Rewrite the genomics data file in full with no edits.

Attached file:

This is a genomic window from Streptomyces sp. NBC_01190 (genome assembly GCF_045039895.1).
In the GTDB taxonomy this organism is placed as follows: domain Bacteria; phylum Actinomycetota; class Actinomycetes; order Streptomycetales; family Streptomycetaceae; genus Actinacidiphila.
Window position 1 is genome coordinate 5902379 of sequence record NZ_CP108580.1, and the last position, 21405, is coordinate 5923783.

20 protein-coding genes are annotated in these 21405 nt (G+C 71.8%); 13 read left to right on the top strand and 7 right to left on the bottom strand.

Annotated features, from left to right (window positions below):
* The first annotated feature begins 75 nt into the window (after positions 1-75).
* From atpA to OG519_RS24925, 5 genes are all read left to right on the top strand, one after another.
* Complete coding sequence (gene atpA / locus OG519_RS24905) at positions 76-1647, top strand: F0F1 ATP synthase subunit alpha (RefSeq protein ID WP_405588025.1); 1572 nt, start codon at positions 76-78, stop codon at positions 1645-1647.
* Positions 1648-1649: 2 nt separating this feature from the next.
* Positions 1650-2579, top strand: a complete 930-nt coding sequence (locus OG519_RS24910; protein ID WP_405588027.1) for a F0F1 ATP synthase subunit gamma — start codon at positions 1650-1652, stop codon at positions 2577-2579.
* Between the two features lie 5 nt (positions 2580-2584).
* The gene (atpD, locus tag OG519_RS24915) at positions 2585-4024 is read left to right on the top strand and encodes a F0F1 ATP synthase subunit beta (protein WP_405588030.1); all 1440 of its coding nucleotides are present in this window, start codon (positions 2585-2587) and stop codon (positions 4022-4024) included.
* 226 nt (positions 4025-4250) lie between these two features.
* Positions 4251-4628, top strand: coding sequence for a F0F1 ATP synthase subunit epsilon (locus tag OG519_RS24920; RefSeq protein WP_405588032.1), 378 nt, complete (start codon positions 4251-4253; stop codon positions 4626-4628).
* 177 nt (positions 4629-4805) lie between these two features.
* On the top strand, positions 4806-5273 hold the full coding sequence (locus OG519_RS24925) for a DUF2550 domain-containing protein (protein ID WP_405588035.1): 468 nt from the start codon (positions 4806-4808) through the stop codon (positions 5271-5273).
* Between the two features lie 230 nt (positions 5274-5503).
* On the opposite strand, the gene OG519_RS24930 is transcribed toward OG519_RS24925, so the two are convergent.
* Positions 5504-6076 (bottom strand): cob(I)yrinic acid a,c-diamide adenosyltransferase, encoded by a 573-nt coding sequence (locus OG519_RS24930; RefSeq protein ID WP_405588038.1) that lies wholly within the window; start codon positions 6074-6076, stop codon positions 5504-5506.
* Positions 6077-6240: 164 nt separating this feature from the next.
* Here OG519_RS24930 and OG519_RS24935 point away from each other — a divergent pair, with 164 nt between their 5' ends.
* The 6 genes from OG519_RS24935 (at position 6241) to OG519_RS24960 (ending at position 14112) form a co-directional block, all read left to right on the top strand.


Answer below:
This is a genomic window from Streptomyces sp. NBC_01190 (genome assembly GCF_045039895.1).
In the GTDB taxonomy this organism is placed as follows: domain Bacteria; phylum Actinomycetota; class Actinomycetes; order Streptomycetales; family Streptomycetaceae; genus Actinacidiphila.
Window position 1 is genome coordinate 5902379 of sequence record NZ_CP108580.1, and the last position, 21405, is coordinate 5923783.

20 protein-coding genes are annotated in these 21405 nt (G+C 71.8%); 13 read left to right on the top strand and 7 right to left on the bottom strand.

Annotated features, from left to right (window positions below):
* The first annotated feature begins 75 nt into the window (after positions 1-75).
* From atpA to OG519_RS24925, 5 genes are all read left to right on the top strand, one after another.
* Complete coding sequence (gene atpA / locus OG519_RS24905) at positions 76-1647, top strand: F0F1 ATP synthase subunit alpha (RefSeq protein ID WP_405588025.1); 1572 nt, start codon at positions 76-78, stop codon at positions 1645-1647.
* Positions 1648-1649: 2 nt separating this feature from the next.
* Positions 1650-2579, top strand: a complete 930-nt coding sequence (locus OG519_RS24910; protein ID WP_405588027.1) for a F0F1 ATP synthase subunit gamma — start codon at positions 1650-1652, stop codon at positions 2577-2579.
* Between the two features lie 5 nt (positions 2580-2584).
* The gene (atpD, locus tag OG519_RS24915) at positions 2585-4024 is read left to right on the top strand and encodes a F0F1 ATP synthase subunit beta (protein WP_405588030.1); all 1440 of its coding nucleotides are present in this window, start codon (positions 2585-2587) and stop codon (positions 4022-4024) included.
* 226 nt (positions 4025-4250) lie between these two features.
* Positions 4251-4628, top strand: coding sequence for a F0F1 ATP synthase subunit epsilon (locus tag OG519_RS24920; RefSeq protein WP_405588032.1), 378 nt, complete (start codon positions 4251-4253; stop codon positions 4626-4628).
* 177 nt (positions 4629-4805) lie between these two features.
* On the top strand, positions 4806-5273 hold the full coding sequence (locus OG519_RS24925) for a DUF2550 domain-containing protein (protein ID WP_405588035.1): 468 nt from the start codon (positions 4806-4808) through the stop codon (positions 5271-5273).
* Between the two features lie 230 nt (positions 5274-5503).
* On the opposite strand, the gene OG519_RS24930 is transcribed toward OG519_RS24925, so the two are convergent.
* Positions 5504-6076 (bottom strand): cob(I)yrinic acid a,c-diamide adenosyltransferase, encoded by a 573-nt coding sequence (locus OG519_RS24930; RefSeq protein ID WP_405588038.1) that lies wholly within the window; start codon positions 6074-6076, stop codon positions 5504-5506.
* Positions 6077-6240: 164 nt separating this feature from the next.
* Here OG519_RS24930 and OG519_RS24935 point away from each other — a divergent pair, with 164 nt between their 5' ends.
* The 6 genes from OG519_RS24935 (at position 6241) to OG519_RS24960 (ending at position 14112) form a co-directional block, all read left to right on the top strand.